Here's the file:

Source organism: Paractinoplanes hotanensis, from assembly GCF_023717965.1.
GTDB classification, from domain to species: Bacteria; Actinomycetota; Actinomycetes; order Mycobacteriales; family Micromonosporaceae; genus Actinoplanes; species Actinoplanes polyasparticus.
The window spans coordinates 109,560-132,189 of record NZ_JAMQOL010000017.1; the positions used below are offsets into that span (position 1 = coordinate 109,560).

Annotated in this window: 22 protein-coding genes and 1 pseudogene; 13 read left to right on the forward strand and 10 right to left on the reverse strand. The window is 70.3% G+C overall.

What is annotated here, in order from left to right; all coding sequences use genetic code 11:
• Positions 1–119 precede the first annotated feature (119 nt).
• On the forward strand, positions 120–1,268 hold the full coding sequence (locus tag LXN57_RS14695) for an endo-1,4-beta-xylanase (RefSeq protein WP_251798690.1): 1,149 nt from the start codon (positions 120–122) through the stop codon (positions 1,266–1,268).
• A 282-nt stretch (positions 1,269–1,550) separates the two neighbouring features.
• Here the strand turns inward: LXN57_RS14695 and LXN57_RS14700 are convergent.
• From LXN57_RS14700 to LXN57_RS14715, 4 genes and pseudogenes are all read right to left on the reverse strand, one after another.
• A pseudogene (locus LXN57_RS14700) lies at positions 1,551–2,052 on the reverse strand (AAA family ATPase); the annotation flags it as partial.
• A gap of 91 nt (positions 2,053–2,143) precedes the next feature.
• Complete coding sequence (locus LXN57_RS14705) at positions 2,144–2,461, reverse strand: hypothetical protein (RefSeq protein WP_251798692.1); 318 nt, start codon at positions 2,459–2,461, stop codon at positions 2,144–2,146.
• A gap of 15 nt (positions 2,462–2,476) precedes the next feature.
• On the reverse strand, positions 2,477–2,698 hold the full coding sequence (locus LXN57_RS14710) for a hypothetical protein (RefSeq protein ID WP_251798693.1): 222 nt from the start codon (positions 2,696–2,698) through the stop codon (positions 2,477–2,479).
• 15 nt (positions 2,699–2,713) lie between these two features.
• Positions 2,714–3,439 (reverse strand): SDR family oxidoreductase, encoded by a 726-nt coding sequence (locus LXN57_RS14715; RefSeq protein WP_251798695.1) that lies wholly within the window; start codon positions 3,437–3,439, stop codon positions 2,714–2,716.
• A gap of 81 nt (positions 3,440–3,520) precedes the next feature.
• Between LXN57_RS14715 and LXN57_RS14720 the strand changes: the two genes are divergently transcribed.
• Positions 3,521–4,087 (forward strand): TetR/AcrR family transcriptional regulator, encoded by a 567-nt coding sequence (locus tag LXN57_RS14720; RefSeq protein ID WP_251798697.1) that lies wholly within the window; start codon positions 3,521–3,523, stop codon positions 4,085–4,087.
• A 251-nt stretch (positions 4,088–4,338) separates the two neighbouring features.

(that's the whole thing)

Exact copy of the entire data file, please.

Source organism: Paractinoplanes hotanensis, from assembly GCF_023717965.1.
GTDB classification, from domain to species: Bacteria; Actinomycetota; Actinomycetes; order Mycobacteriales; family Micromonosporaceae; genus Actinoplanes; species Actinoplanes polyasparticus.
The window spans coordinates 109,560-132,189 of record NZ_JAMQOL010000017.1; the positions used below are offsets into that span (position 1 = coordinate 109,560).

Annotated in this window: 22 protein-coding genes and 1 pseudogene; 13 read left to right on the forward strand and 10 right to left on the reverse strand. The window is 70.3% G+C overall.

What is annotated here, in order from left to right; all coding sequences use genetic code 11:
• Positions 1–119 precede the first annotated feature (119 nt).
• On the forward strand, positions 120–1,268 hold the full coding sequence (locus tag LXN57_RS14695) for an endo-1,4-beta-xylanase (RefSeq protein WP_251798690.1): 1,149 nt from the start codon (positions 120–122) through the stop codon (positions 1,266–1,268).
• A 282-nt stretch (positions 1,269–1,550) separates the two neighbouring features.
• Here the strand turns inward: LXN57_RS14695 and LXN57_RS14700 are convergent.
• From LXN57_RS14700 to LXN57_RS14715, 4 genes and pseudogenes are all read right to left on the reverse strand, one after another.
• A pseudogene (locus LXN57_RS14700) lies at positions 1,551–2,052 on the reverse strand (AAA family ATPase); the annotation flags it as partial.
• A gap of 91 nt (positions 2,053–2,143) precedes the next feature.
• Complete coding sequence (locus LXN57_RS14705) at positions 2,144–2,461, reverse strand: hypothetical protein (RefSeq protein WP_251798692.1); 318 nt, start codon at positions 2,459–2,461, stop codon at positions 2,144–2,146.
• A gap of 15 nt (positions 2,462–2,476) precedes the next feature.
• On the reverse strand, positions 2,477–2,698 hold the full coding sequence (locus LXN57_RS14710) for a hypothetical protein (RefSeq protein ID WP_251798693.1): 222 nt from the start codon (positions 2,696–2,698) through the stop codon (positions 2,477–2,479).
• 15 nt (positions 2,699–2,713) lie between these two features.
• Positions 2,714–3,439 (reverse strand): SDR family oxidoreductase, encoded by a 726-nt coding sequence (locus LXN57_RS14715; RefSeq protein WP_251798695.1) that lies wholly within the window; start codon positions 3,437–3,439, stop codon positions 2,714–2,716.
• A gap of 81 nt (positions 3,440–3,520) precedes the next feature.
• Between LXN57_RS14715 and LXN57_RS14720 the strand changes: the two genes are divergently transcribed.
• Positions 3,521–4,087 (forward strand): TetR/AcrR family transcriptional regulator, encoded by a 567-nt coding sequence (locus tag LXN57_RS14720; RefSeq protein ID WP_251798697.1) that lies wholly within the window; start codon positions 3,521–3,523, stop codon positions 4,085–4,087.
• A 251-nt stretch (positions 4,088–4,338) separates the two neighbouring features.